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School year continues for some WCPS students

July 05, 2009|By ERIN CUNNINGHAM

WASHINGTON COUNTY -- Quenesha Jackson will not be spending the summer lying by the pool or relaxing at home.

Instead, the 15-year-old is attending summer school, hoping to get an extra course credit and graduate from high school early.

Quenesha is an incoming freshman at South Hagerstown High School and one of about 130 Washington County Public Schools students participating in a summer transition program for soon-to-be ninth-graders, according to Mike Chilcutt, a summer school coordinator.

There are about 2,000 students in all grades enrolled in free summer school courses this year. The total Washington County Public Schools budget for summer school this year is $736,000, with $554,000 going to salaries and personnel costs, $92,000 spent on instructional materials and $90,000 going to transportation, officials said.

Elementary school



Each of Washington County's public elementary schools has a summer school program, and each site averages about 40 students, said Michelle Talbert-Smith, assistant principal at Pangborn Elementary and head of the summer school program for elementary schools.

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Talbert-Smith said the exact number of elementary school students enrolled in summer school will not be known until the end of the summer, when the Washington County Board of Education receives a report.

The duration of the summer school program, length of the day and the students that participate are determined by elementary school principals, she said.

The main focus this summer is on students in kindergarten through second grade, Talbert-Smith said.

"It is for students who are working below grade level," she said. "Some schools choose to target a different set of (students) ... those who are on the cusp or working barely at grade level. They wanted to give them a little push. It's up to the school to determine the students they selected to participate."

All Title I schools, which have a large population of low-income students, incorporate the Claud Kitchens Outdoor School at Fairview into their summer school programs, and all other schools have that option. Transportation is provided for students at Title I schools.

Middle school



Each of the county's middle schools is offering summer school, and Director for Middle School Education Dave Reeder says about 500 students are enrolled.

Summer school for middle school students begins today and will end July 23.

Reeder said students are recruited for summer programs based on their performance on state tests.

"We invite students who need reading instruction or math," he said. "That's the primary thing, to get students who are having difficulty and need additional time. One hundred and eighty days (in the school year) aren't enough time for them to get proficient in reading and math."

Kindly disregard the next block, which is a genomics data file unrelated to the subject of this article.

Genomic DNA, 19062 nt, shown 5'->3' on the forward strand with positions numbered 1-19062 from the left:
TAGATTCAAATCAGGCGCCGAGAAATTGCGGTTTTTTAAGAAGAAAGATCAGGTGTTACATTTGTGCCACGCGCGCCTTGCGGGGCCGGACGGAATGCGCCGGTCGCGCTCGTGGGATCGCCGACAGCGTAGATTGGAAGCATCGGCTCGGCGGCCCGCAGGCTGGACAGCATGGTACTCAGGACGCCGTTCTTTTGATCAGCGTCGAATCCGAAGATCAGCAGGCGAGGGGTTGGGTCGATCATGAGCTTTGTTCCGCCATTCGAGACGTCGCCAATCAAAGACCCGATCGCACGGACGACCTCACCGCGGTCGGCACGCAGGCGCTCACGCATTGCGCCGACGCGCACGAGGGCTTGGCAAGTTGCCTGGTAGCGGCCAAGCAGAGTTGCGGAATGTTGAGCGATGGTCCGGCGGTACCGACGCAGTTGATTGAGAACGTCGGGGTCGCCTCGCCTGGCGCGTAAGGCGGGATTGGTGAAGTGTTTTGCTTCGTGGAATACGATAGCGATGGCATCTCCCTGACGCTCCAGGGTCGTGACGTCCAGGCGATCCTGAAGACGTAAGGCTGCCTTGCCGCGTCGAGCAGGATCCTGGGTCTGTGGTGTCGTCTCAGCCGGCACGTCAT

The summer school day runs from 8:30 a.m. to 1 p.m., and includes four, one-hour classes and a brunch. Courses rotate, but students have reading, math and physical education every day, Reeder said.

The theme for summer school this year is "Character Counts," and the curriculum includes lessons on character.

Reeder said administrators try to enroll as many fifth-graders as possible in summer school to help them make a smooth transition into their new schools.

"Summer school is there to give students additional time that they need to learn because not every student learns at the same rate," he said. "Our whole mantra is that all children can learn. It just takes some children more time than others."

High school



About 500 high school students are enrolled in summer school, which is offered at North Hagerstown, South Hagerstown, Smithsburg, Boonsboro and Williamsport high schools, Chilcutt said.

There are about 130 incoming freshmen enrolled in a transition program for new high school students, he said.

Students are selected for the program based on observations from school personnel who determine which incoming ninth-graders might need extra help making the transition into high school, he said.

"They'll walk into the door in August with a high school credit already," Chilcutt said.

Students participate in field trips, listen to guest speakers and learn what to expect in high school.

Quenesha, who is enrolled in the transition program, said summer school was fun, and said she's using the summer months to earn an extra high school credit so she can graduate early and enroll in college.

Last week she heard from a guest speaker about the county's Evening High School and Washington County Technical High School.

Shawndell Doleman, 14, graduated from eighth grade this year, but says she is unsure where she will attend high school. She is enrolled in the summer transition program and said she was interested in attending the technical high school after listening to last week's guest.

Shawndell said she wants to be a pediatrician and believes she will benefit from enrolling in the school's health-occupations courses.

Students also started reading a book by James Patterson called "Maximum Ride: The Angel Experiment."

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